This site and the Mount Geharty Jade locations are shown below with Keyhole 2 LT satellite images taken with Earth Observation Satellites (Landsat et al.) from a height of about 700Km in a polar sun synchronous orbit.

On the bottom of each image you find the coordinates of the image center or pointer, the local elevation of the site in feet and the height (in feet) from which a hypothetical observer would witness the depicted scenery. The colors are nearly true colors but reflect seasonal influences as not all sections have been take the same day in the year.

Mount Geharty is due north of Cowell and at a distance of about 18Km as the crow flies.


Cowell Jade storage yard and Cowell Jade Motel on the satellite image viewed from a height of 1158ft.


Minbrie range north of Cowell with the Jade sites circled. Cowell is just beyond the bottom of the image as viewed from a height of 18.74 miles!


Minbinnie Creek with Jade sites (white spots) running diagonally through the center of the picture (lower left to upper right)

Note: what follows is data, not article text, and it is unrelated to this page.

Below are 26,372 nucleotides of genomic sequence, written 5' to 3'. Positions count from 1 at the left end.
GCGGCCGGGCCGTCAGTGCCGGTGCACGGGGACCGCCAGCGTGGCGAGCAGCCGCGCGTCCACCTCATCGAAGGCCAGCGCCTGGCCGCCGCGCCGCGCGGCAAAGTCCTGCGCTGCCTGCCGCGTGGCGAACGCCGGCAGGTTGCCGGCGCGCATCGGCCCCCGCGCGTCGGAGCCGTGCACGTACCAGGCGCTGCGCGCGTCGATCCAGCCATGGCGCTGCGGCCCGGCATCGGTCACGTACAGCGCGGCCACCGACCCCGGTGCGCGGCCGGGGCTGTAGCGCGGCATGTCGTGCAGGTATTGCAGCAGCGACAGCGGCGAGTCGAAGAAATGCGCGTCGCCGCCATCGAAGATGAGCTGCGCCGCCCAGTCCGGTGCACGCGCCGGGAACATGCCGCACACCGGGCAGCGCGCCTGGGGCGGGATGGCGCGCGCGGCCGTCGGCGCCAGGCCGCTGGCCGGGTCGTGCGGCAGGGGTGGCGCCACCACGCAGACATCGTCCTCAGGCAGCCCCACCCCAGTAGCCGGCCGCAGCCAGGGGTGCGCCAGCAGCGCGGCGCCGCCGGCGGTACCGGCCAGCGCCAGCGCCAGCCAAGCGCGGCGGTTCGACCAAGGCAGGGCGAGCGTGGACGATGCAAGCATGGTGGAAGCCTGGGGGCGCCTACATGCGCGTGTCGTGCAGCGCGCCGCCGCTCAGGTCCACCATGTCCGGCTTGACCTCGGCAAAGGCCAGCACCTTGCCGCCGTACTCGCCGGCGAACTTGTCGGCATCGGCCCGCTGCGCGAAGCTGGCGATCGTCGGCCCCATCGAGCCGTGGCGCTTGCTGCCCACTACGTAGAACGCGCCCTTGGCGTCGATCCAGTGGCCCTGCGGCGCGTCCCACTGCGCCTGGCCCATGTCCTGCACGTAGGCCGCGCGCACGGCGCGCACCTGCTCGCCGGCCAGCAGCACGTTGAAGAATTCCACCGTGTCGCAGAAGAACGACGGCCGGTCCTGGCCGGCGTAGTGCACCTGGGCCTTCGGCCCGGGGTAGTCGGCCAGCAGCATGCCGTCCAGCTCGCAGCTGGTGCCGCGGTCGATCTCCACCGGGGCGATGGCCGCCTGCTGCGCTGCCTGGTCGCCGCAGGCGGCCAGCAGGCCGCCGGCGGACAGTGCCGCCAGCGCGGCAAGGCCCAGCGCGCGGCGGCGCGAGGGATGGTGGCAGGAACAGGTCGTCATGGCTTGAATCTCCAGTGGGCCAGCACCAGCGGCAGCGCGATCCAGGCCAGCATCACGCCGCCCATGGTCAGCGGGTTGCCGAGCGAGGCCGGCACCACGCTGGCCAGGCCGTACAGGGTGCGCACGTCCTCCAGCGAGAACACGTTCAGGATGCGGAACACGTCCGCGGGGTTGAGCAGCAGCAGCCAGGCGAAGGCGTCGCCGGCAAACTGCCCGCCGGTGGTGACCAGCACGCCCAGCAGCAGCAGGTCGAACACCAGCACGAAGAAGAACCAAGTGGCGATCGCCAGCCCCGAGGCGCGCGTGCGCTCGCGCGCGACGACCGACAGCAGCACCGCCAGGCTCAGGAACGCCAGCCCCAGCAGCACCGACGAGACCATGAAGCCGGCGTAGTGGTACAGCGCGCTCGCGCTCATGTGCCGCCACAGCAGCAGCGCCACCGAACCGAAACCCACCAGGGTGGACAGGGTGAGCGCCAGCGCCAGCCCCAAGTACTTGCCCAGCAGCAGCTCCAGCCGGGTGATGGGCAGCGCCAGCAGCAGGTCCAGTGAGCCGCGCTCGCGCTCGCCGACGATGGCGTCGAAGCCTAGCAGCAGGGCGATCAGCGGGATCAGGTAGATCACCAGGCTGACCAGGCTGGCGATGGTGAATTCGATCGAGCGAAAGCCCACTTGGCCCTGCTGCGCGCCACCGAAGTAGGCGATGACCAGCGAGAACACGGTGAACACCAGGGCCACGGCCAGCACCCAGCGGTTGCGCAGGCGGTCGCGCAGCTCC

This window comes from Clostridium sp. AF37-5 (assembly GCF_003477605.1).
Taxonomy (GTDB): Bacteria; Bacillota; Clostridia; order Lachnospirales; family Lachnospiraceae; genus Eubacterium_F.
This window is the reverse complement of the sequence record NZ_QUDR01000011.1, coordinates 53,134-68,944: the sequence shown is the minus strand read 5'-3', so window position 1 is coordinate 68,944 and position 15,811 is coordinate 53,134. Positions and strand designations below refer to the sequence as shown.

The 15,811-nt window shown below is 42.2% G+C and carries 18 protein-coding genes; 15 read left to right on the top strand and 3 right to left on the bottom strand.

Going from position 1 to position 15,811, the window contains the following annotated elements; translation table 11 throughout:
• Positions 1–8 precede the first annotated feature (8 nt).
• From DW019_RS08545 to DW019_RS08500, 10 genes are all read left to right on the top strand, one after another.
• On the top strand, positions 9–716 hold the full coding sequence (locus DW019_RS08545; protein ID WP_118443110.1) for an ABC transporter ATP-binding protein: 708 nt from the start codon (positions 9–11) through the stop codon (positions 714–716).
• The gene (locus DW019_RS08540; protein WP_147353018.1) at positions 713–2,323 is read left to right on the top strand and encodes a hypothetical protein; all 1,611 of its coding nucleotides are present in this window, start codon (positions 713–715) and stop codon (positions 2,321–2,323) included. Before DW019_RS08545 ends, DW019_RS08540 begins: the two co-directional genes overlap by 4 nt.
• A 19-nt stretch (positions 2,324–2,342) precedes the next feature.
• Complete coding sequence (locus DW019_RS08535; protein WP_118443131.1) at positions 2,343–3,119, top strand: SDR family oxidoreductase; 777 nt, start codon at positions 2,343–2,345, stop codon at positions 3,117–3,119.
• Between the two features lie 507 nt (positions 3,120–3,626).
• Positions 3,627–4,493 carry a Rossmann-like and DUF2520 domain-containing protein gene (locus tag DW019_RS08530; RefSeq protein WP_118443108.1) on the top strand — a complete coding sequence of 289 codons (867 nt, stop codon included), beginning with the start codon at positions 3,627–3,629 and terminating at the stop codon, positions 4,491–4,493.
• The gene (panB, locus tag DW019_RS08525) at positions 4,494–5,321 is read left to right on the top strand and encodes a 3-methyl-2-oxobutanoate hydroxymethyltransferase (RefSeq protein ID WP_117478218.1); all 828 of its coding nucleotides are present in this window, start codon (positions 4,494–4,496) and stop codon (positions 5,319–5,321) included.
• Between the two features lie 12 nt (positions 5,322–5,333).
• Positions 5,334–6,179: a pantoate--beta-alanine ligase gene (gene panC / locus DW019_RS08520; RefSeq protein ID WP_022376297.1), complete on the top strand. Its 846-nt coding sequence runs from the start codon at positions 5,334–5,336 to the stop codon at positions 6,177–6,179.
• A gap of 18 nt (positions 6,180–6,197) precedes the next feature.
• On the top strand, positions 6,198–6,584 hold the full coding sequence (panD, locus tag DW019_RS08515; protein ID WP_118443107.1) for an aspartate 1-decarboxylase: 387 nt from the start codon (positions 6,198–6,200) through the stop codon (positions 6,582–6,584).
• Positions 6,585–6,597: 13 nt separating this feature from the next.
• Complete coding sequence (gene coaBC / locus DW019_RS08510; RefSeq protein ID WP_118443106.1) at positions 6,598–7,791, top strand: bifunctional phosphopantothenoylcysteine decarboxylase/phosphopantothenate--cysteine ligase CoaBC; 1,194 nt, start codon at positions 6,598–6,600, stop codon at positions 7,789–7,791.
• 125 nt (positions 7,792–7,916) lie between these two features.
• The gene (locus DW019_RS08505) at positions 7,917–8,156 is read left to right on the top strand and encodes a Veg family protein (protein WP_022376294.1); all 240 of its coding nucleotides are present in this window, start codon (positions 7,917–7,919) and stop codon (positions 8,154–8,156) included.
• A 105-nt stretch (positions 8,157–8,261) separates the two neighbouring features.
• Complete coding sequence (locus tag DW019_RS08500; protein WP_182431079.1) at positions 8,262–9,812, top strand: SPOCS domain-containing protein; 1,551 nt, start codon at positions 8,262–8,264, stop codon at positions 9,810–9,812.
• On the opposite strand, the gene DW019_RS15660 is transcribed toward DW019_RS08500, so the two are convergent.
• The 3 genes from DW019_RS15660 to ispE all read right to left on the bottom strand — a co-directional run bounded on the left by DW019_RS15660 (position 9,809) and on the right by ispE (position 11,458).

From the satellite image and the contrast given by the white coating of weathered Jade, a total of 10 Nephrite outcrops can be identified along about 3Km of length. They are all situated at an elevation of about 180 to 240m above sea level. Of these outcrops only a few (5) show serious working. Two sites are/were the main extraction sites.

“Big” Jade Site in a slight oblique view showing the mining of the Jade outcrop for about 130m.

“Horseshoe” Jade site with a talus of white excavation debris. The Jade tooth shown above has been taken from this site. The extraction activities have dug for about 40m length and 20m width laterally into a Jade outcrop.


Another site is shown below and illustrates the topology of the Jade outcroppings. By derivation still large untapped Jade deposits can be expected and certainly exceeding the 80.000 tons the last owners of the Jade mining rights have estimated to be present.


“Hilltop” Jade site and ….is the hill and the bumps around all Jade?


Alas, the Cowell Jade is mostly black and thus has not captured (yet?) the attention of any user group but the site is easily accessible and if you are Down Under, don’t miss this spot!


Herbert Giess
June 2005

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Reader Comments (1)

thanks that was really help full for my S.A
November 10, 2010 | Unregistered Commenterkayla